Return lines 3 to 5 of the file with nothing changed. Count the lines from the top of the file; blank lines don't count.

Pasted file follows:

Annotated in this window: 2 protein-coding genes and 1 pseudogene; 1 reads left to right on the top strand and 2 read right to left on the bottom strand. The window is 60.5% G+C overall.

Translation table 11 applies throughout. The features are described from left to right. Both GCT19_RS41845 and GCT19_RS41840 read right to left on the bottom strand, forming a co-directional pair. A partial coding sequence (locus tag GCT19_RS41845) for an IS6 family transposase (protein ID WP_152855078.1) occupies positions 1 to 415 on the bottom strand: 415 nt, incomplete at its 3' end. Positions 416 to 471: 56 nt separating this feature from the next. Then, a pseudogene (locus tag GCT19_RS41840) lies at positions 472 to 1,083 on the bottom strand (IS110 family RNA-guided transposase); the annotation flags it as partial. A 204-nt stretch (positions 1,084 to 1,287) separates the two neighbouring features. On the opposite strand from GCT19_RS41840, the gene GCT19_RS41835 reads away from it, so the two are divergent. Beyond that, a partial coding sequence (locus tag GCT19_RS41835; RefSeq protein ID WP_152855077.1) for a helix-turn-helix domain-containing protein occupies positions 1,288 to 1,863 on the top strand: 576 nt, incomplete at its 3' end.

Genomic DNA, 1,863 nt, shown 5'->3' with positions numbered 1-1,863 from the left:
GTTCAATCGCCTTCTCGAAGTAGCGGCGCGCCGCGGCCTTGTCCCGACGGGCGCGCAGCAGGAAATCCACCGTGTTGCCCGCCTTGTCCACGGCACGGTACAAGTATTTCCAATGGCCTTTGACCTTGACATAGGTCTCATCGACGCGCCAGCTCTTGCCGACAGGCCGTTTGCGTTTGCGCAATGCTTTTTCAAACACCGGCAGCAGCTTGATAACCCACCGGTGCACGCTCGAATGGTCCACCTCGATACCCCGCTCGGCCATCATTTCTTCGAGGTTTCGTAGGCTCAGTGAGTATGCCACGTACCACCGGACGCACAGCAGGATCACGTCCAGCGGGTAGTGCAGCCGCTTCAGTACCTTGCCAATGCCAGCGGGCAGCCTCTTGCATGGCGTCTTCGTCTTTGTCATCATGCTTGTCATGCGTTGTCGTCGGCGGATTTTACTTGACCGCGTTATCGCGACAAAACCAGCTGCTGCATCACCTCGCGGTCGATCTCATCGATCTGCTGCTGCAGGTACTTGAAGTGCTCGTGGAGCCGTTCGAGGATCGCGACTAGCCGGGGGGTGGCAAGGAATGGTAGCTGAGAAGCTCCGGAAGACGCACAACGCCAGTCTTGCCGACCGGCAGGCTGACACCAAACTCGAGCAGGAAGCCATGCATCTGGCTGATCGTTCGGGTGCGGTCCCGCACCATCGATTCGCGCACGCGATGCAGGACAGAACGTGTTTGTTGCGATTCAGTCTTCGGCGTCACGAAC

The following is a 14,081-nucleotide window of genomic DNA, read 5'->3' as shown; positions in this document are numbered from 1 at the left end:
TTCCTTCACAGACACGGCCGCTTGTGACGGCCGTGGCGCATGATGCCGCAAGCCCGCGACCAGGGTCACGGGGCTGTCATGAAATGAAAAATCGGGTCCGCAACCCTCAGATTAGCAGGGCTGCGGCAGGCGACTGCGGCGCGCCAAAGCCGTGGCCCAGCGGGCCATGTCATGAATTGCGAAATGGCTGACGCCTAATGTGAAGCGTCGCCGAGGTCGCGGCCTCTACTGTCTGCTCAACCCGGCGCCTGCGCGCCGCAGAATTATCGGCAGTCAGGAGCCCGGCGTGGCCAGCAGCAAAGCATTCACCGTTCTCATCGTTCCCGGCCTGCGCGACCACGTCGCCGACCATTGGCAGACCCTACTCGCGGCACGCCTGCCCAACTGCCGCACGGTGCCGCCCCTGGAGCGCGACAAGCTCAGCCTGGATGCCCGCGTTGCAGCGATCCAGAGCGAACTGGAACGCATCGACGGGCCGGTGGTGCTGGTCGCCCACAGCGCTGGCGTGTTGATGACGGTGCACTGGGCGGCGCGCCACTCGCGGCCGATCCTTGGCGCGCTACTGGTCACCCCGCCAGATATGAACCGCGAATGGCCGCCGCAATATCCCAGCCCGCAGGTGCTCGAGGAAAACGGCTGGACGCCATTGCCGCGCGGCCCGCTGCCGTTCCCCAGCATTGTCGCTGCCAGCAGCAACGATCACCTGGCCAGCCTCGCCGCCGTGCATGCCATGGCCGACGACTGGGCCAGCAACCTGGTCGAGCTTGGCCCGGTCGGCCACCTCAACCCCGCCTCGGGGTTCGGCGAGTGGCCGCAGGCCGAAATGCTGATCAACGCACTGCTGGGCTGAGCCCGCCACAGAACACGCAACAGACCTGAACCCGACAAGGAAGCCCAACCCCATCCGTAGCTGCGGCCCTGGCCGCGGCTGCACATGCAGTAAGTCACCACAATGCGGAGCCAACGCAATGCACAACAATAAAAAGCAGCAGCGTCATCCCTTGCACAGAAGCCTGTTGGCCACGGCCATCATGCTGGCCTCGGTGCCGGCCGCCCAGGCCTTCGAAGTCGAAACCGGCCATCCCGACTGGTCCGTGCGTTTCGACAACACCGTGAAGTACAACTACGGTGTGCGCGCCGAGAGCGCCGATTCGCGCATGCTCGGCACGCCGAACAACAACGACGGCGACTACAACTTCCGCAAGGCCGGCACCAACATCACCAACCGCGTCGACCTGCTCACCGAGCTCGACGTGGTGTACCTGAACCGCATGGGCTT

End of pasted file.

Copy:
Genomic DNA, 1,863 nt, shown 5'->3' with positions numbered 1-1,863 from the left:
GTTCAATCGCCTTCTCGAAGTAGCGGCGCGCCGCGGCCTTGTCCCGACGGGCGCGCAGCAGGAAATCCACCGTGTTGCCCGCCTTGTCCACGGCACGGTACAAGTATTTCCAATGGCCTTTGACCTTGACATAGGTCTCATCGACGCGCCAGCTCTTGCCGACAGGCCGTTTGCGTTTGCGCAATGCTTTTTCAAACACCGGCAGCAGCTTGATAACCCACCGGTGCACGCTCGAATGGTCCACCTCGATACCCCGCTCGGCCATCATTTCTTCGAGGTTTCGTAGGCTCAGTGAGTATGCCACGTACCACCGGACGCACAGCAGGATCACGTCCAGCGGGTAGTGCAGCCGCTTCAGTACCTTGCCAATGCCAGCGGGCAGCCTCTTGCATGGCGTCTTCGTCTTTGTCATCATGCTTGTCATGCGTTGTCGTCGGCGGATTTTACTTGACCGCGTTATCGCGACAAAACCAGCTGCTGCATCACCTCGCGGTCGATCTCATCGATCTGCTGCTGCAGGTACTTGAAGTGCTCGTGGAGCCGTTCGAGGATCGCGACTAGCCGGGGGGTGGCAAGGAATGGTAGCTGAGAAGCTCCGGAAGACGCACAACGCCAGTCTTGCCGACCGGCAGGCTGACACCAAACTCGAGCAGGAAGCCATGCATCTGGCTGATCGTTCGGGTGCGGTCCCGCACCATCGATTCGCGCACGCGATGCAGGACAGAACGTGTTTGTTGCGATTCAGTCTTCGGCGTCACGAAC

The following is a 14,081-nucleotide window of genomic DNA, read 5'->3' as shown; positions in this document are numbered from 1 at the left end: